Write to a text file from MS SQL Server

There are several things you need to know to be able to do this.

  1. How to enable ad hoc queries.
    This guy enable-Ad-Hoc-Distributed-Queries shows you how.
  2. How to format the driver string and specify your directory and filename. Like this:
    OpenRowset(‘MSDASQL’, ‘Driver={Microsoft Text Driver (*.txt; *.csv)};DefaultDir=c:\MyDirectoryName;’,’select * from MyTextFile.txt’)
  3. How to create a text file in the right format. This format works:
    “ColumnName1″,”ColumnName2”
    “value11”, “value21”
    “value21”, “value22”

There. That was only slightly unreasonably difficult. Now you can

Select * from OpenRowset('MSDASQL', 'Driver={Microsoft Text Driver (*.txt; *.csv)}; DefaultDir=c:\MyDirectoryName;','select * from MyTextFile.txt')

and

Insert into OpenRowset('MSDASQL', 'Driver={Microsoft Text Driver (*.txt; *.csv)};
DefaultDir=c:\MyDirectoryName;','select * from MyTextFile.txt')
Values ('Col1', 'Col2')

Localising programmatically in asp.net code behind

The usual examples for asp.net localisation are for the aspx markup page, not for the code behind.

In fact localisation, accessing localisation resource files programmatically, in code behind is also dead simple. You use GetLocalResourceObject() like so:

ctrl.Text = (string)GetLocalResourceObject("myCtrlKey.Text");
ctrl.AnotherAttribute = (string)GetLocalResourceObject("myCtrlKey.AnotherAttribute");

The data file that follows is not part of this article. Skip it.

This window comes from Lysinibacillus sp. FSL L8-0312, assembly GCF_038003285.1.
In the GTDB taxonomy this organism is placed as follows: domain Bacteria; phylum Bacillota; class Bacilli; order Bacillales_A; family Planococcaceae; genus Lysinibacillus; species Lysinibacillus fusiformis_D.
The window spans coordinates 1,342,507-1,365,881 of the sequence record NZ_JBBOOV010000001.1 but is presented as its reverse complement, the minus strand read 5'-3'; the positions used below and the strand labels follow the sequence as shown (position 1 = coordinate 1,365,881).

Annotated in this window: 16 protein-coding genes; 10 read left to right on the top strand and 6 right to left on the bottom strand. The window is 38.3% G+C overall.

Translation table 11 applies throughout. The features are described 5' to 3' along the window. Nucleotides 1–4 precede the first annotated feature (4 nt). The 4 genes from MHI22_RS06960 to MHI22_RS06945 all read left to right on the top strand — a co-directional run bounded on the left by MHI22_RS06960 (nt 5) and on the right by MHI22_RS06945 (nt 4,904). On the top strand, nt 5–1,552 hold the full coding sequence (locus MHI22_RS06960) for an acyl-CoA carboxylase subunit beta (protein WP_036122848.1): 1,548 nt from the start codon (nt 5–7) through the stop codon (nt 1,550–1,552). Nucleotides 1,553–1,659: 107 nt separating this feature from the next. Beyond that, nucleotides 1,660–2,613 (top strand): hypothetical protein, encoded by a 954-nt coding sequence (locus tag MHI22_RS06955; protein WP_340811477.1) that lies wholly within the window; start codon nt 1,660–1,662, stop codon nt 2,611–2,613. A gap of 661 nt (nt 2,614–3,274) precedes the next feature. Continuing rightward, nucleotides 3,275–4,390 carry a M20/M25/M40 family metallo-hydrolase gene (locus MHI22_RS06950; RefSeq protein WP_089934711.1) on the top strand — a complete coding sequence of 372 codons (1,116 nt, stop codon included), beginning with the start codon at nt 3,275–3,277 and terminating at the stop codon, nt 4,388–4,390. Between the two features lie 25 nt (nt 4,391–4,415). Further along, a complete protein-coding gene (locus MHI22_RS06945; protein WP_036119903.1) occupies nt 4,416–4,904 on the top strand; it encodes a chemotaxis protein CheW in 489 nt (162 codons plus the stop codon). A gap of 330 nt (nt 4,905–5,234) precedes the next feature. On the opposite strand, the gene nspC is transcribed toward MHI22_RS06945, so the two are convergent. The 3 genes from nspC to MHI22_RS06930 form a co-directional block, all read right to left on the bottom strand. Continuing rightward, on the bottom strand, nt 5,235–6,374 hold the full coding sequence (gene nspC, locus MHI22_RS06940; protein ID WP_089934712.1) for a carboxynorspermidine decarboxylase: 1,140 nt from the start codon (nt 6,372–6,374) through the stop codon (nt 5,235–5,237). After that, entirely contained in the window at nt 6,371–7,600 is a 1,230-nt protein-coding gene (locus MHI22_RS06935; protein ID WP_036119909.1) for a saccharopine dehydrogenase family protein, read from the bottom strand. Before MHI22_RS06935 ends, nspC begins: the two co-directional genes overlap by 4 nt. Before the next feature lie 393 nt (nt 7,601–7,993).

Using LocalResource means that for a page called MyPage.aspx, you have created a resource file called MyPage.aspx.resx and/or MyPage.aspx.{culturename}.resx in the special directory App_LocalResource.

If you like GlobalResources instead of local, use the special directory App_GlobalResource
to hold a resource file called MyResourceFileName.resx and call:

ctrl.Text= (string)GetGlobalResourceObject("MyResourceFileName", "myGlobalKey");

as per http://msdn.microsoft.com/en-us/library/ms227982.aspx

For a bit more of an overview of asp.net localisation, the page at http://msdn.microsoft.com/en-us/library/ms227427.aspx should only take you a few minutes to scan.

Switching between Visual Studio .Net and Mono with MonoDevelop

For reasons best not examined too closely I switch between between Mac and PC which, since I earn my crust largely with .Net development, means switching between Visual Studio and MS.Net and MonoDevelop with Mono.

Mono is very impressive, it is not at all a half hearted effort, and it does some stuff that MS haven’t done. But when switching environments, there’s always the occasional gotcha. Here are some that have got me, and some solutions.

Gotcha: Linq Expressions don’t work on Mono

Solution: Add a reference to System.Core to your project.

Question: What version of NUnit is built in to mono?

As of Feb 2011, it’s nunit 2.4.8.